Capistrano used to have a pair of tasks called deploy:web:disable and deploy:web:enable that I really liked. All they basically did was to upload a file to the webserver that would be displayed while a new version was deploying. I thought this was really helpful because if anyone visited the site during the deployment, they’d see the message that the site was under maintenance. Without this file, visitors to the site would see a cryptic rails rack error that made no sense. Sometime last year, after a capistrano update, I realized that these tasks were no longer there. By that time, I had understood that it was just uploading a file, so I could duplicate the tasks manually by editing a file to add the current time and then uploading it to the webserver. (In either case, I had to modify my httpd.conf file to reflect the location of the file.) Then, after the update, I’d remove the file. This wasn’t difficult, but it was WAY easier to do this:
When I came home from work, I was feeling a little full of myself and then I wrote my previous blog post. I spent the past couple of hours watching some Railscasts that were really informative, on using capistrano to do all sorts of things. So I changed my capistrano file quite a bit and do feel that I understand it a bit more.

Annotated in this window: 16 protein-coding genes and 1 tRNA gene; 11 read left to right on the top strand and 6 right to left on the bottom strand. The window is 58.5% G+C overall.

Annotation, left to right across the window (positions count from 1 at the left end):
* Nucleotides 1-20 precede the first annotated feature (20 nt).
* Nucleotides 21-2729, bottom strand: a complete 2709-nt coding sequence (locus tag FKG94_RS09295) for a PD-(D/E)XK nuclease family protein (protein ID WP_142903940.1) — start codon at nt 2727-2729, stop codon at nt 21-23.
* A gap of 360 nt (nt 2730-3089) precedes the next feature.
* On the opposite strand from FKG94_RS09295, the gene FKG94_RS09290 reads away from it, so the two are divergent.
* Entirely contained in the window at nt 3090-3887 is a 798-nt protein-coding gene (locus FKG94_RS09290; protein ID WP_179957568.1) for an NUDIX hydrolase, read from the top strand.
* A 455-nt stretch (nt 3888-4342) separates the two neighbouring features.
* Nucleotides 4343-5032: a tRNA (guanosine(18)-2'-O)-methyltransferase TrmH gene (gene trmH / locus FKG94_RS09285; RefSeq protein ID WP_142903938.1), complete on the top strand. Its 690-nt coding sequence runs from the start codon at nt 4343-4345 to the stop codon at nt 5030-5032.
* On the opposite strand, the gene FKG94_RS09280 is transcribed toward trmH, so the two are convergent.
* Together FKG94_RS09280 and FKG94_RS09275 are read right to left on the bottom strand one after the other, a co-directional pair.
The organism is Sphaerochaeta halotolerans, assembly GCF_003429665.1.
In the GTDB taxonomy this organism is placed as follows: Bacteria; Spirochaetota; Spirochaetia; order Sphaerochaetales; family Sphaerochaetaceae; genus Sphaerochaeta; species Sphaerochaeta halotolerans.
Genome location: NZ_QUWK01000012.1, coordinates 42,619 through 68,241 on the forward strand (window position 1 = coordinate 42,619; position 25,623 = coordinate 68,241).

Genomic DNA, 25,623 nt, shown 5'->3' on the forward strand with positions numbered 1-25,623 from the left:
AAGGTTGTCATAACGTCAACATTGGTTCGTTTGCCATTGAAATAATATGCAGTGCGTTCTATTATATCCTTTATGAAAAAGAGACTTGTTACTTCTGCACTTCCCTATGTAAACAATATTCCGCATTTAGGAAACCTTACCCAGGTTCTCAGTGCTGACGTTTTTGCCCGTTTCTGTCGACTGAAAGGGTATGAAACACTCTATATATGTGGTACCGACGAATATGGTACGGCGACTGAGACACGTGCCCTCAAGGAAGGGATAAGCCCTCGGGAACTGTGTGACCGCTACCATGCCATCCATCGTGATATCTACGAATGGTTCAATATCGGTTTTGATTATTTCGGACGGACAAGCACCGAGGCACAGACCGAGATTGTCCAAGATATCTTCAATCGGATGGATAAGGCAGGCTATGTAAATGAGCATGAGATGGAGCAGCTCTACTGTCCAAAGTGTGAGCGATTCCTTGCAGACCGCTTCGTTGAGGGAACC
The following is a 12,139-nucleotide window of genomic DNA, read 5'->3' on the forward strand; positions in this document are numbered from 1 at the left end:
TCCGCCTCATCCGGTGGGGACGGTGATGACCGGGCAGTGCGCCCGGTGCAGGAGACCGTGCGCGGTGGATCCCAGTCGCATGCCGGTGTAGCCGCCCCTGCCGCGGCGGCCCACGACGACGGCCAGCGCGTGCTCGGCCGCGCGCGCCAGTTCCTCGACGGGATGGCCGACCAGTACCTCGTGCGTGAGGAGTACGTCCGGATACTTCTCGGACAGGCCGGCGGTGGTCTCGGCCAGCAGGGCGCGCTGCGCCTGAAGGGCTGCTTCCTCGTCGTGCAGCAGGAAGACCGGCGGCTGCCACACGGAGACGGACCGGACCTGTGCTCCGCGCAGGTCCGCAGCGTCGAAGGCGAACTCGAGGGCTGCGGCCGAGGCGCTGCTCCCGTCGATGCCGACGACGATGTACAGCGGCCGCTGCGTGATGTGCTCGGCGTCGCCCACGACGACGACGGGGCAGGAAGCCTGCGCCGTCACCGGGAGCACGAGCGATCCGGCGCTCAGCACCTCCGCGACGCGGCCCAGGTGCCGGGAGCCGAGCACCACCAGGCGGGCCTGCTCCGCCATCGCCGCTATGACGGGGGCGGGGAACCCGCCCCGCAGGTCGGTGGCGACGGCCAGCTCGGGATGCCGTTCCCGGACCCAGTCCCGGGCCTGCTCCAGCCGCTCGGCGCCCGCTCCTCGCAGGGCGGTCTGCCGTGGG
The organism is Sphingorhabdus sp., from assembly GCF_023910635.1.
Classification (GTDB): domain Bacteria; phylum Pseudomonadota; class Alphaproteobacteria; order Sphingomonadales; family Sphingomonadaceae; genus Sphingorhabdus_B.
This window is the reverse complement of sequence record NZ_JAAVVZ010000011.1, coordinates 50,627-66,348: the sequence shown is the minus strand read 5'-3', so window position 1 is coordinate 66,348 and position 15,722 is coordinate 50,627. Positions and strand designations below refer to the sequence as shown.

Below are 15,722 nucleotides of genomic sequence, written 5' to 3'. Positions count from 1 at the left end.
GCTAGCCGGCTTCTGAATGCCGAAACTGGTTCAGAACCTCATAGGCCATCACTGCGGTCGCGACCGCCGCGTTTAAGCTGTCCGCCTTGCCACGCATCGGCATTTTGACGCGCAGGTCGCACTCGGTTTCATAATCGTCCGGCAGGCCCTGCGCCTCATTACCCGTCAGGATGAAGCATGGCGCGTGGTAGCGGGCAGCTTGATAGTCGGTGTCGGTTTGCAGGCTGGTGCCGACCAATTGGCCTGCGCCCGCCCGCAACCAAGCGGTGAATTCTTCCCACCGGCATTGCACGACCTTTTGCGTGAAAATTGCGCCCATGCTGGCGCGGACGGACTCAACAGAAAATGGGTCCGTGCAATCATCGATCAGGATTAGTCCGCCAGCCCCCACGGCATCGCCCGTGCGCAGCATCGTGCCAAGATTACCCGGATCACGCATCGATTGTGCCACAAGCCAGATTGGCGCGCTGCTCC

Today, I started a new ruby on rails website for a workshop. It’s a very basic site that just handles registrations and redirects people to the credit card processor that we use. This is the main type of website that I write in rails and it’s probably my tenth site that I’ve written for this purpose. Previously, I had always used scaffolding in rails and then deleted the stuff that I didn’t need. This time, I made a conscious choice to not use any scaffolding and instead generate my own controllers and models. I’m happy to say that I didn’t have any real problems. So I’m thinking that I’m no longer a complete beginner with rails. I might even go so far as to say I’m an intermediate rails programmer. Which means it’s time for me to start advancing some more. I found this website http://learn.thoughtbot.com and was thinking of signing up for the prime program. The intermediate ruby on rails workshop looks pretty interesting. Though, after reading the syllabus, I’m thinking that perhaps I was at intermediate level a while ago. In the listing of things that they plan to cover, I already know a few:
My organizing kick really tired me out. I slept for a very long time and didn’t feel like doing anything today. But I felt I should do something today, so I decided to just finish taking the drywall off the back of the kitchen. It didn’t take long, but since I was already tired, it pretty much finished me for the day.